Dave Decker had a big problem, very different from the ones he solves at his job, to keep his train running on time.
The veteran engineer faced a larger-than-life head of a fairytale mouse who wouldn’t stay on top of a woman’s costume as she prepared to board Railmen for Children’s annual NJ Transit Santa Express train Friday morning.
Decker became a quick costume tech, found a fix, and the NJ Transit clerk-turned-costumed character for the day moved on.
She joined train attendants, engineers and others who helped transform an ordinary commuter train into a holiday wonderland for over 300 children on Friday mornings. In addition to the train ride, the children got a holiday meal and, most importantly, the opportunity to meet Santa Claus, who had a specially selected gift for them.
The Santa train has been rolling for 40 years, almost as long as NJ Transit has been around. Planning for the next annual ride begins almost immediately after the train ride ends in January and requires a lot of volunteer work, said Decker, president of Railmen for Children.
“It takes a lot to make that happen,” Decker said Friday in a chilly Hoboken terminal as costumed characters arrived and the train was loaded. “I consider my life blessed and want to give something back. So do all the volunteers.”
Your task is to switch from the commuter train to the Christmas magic, decorate it with garlands, ornaments and posters, play Christmas music and create the ambiance to bring the Christmas spirit to life. Two of NJ Transit’s “Heritage” locomotives, painted in honor of the Jersey Central – one of the predecessor railroads – and the State Department of Transportation, which operated commuter rail services prior to the founding of the current transit agency, powered the train.
“We have 20 to 30 people on this train today, not counting the mechanical forces that help, management and other people,” Decker said.
Much of the pre-holiday work involves raising funds to run the train and shopping for the individual gifts requested by each child.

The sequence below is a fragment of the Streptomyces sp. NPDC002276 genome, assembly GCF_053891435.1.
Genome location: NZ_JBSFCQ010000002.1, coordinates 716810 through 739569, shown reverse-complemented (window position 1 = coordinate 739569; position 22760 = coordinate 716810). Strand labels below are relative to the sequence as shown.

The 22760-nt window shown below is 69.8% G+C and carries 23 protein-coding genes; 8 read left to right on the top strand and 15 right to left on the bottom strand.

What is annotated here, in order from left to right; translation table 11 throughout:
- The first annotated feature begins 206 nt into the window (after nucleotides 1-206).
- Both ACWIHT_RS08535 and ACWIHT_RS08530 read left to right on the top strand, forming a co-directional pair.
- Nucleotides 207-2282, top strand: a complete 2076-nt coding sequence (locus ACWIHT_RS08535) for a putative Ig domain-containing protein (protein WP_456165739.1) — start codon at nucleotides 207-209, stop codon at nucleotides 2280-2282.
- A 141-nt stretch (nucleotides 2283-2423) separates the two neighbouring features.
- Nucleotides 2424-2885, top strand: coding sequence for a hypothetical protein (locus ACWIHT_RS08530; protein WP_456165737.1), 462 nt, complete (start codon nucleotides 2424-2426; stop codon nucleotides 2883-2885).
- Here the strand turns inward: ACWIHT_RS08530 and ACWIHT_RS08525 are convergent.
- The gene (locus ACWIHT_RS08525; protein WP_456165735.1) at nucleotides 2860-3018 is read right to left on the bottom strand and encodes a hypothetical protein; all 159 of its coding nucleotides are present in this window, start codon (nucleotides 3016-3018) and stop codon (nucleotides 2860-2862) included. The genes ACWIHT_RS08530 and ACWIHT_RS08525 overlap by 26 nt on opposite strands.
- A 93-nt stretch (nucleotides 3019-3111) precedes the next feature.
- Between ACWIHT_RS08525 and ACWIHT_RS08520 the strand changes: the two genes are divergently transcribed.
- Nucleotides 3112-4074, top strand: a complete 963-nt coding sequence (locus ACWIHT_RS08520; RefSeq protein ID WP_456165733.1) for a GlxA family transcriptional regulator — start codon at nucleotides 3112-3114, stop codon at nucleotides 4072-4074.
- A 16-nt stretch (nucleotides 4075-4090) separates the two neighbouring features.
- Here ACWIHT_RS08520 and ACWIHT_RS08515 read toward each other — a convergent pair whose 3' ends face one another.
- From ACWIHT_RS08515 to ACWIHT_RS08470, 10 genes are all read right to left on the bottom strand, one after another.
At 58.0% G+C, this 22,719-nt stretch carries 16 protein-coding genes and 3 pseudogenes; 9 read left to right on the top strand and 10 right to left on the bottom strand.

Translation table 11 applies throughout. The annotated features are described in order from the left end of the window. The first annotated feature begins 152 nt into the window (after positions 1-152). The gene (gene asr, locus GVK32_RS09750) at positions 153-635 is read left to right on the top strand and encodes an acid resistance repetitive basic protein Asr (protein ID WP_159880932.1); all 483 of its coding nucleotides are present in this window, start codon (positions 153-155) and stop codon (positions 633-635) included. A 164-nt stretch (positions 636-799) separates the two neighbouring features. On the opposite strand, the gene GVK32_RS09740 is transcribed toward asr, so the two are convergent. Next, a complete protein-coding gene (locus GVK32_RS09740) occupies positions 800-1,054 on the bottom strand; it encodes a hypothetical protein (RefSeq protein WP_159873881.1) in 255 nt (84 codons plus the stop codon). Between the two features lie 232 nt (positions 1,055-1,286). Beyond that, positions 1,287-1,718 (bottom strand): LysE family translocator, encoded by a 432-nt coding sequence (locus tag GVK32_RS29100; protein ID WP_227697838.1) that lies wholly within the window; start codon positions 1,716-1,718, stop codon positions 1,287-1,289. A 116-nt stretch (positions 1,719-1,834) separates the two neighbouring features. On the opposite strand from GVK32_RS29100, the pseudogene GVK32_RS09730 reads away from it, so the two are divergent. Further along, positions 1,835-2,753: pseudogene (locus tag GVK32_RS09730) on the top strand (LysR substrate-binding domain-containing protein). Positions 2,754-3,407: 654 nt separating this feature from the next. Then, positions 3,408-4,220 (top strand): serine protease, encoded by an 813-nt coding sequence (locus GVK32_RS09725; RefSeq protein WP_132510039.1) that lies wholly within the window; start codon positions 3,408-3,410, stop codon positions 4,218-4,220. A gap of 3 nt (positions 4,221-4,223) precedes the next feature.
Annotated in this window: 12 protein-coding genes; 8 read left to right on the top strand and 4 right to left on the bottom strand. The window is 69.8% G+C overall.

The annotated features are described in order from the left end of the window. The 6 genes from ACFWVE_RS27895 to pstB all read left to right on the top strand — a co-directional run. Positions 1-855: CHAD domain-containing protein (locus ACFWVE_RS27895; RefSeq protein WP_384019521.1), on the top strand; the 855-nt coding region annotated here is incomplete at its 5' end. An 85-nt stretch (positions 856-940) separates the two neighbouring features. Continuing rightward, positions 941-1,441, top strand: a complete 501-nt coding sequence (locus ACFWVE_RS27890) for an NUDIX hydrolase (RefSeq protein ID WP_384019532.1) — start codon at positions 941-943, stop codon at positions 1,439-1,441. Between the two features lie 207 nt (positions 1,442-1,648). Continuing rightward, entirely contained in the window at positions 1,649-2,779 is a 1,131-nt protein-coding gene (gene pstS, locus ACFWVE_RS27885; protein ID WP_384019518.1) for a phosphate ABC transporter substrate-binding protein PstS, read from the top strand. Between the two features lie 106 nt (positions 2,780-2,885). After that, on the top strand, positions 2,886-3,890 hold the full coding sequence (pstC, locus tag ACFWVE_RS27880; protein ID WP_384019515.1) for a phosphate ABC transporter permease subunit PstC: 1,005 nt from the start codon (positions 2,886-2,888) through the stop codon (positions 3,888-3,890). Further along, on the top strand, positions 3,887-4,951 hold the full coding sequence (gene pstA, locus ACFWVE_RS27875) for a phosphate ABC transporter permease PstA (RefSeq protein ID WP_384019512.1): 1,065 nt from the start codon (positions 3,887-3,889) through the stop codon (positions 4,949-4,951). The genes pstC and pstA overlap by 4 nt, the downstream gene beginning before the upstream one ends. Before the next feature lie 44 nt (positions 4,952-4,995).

Costs of approximately $50 to $75 per child are covered by donations, from golf outings to a familiar sight for Hoboken commuters – a coin-operated train system in the waiting room. A significant amount comes from donations from NJ Transit employees, Decker said. Railmen for Children has no paid staff, which means the funds go towards running the Santa Claus train for children.
“Railmen for Children is an organization that provides recreation, entertainment and charity to extraordinary children of all ages,” said Decker. “We run a Santa Express train that’s complete with characters and gifts and food and happiness for these students.”
The organization works with different schools to select children. Each child receives a gift that volunteers bought from a child’s special wish list.
“Every kid gets a present from Santa that they want,” Decker said. “We have over 320 kids, 150 will board in Hoboken, we will stop in Clifton, Paterson, Waldwick and walk to Harrison, New York and come back.”
The Santa train is so popular that retired NJ Transit workers like Joe Phalon return annually as Santa’s helpers and visit old friends.
Phalon, who retired from his job as a conductor at NJ Transit in 1995, could be a ringer for Santa as his white beard is real.
“I had the beard and was drafted to be Santa Claus for five years,” said Phalon, now 95. “It started with a couple of lads who decided to run NJ Transit, a train service for underprivileged kids who didn’t have much to offer at Christmas would have.”
What makes this Christmas party on wheels stand out is that it’s more personal to the kids, Phalon said.
The Santa Claus procession is a tradition in the Phalon family. His son Michael took over as Santa Claus on the train until his death that year. Matt Phalon, the superintendent of the Morristown and Erie Railroad, was there Friday and continued the tradition by helping out.
“It’s all in our free time, on days off,” he said of the preparations. “Railway is one of those professions where this is not possible at work.”
The idea has spread to South Jersey, where NJ Transit and the Ronald McDonald House of Southern New Jersey are operating a “Polar Express” light rail ride on the RiverLine for sick children and their families on Saturday.
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Larry Higgs can be reached at [email protected].
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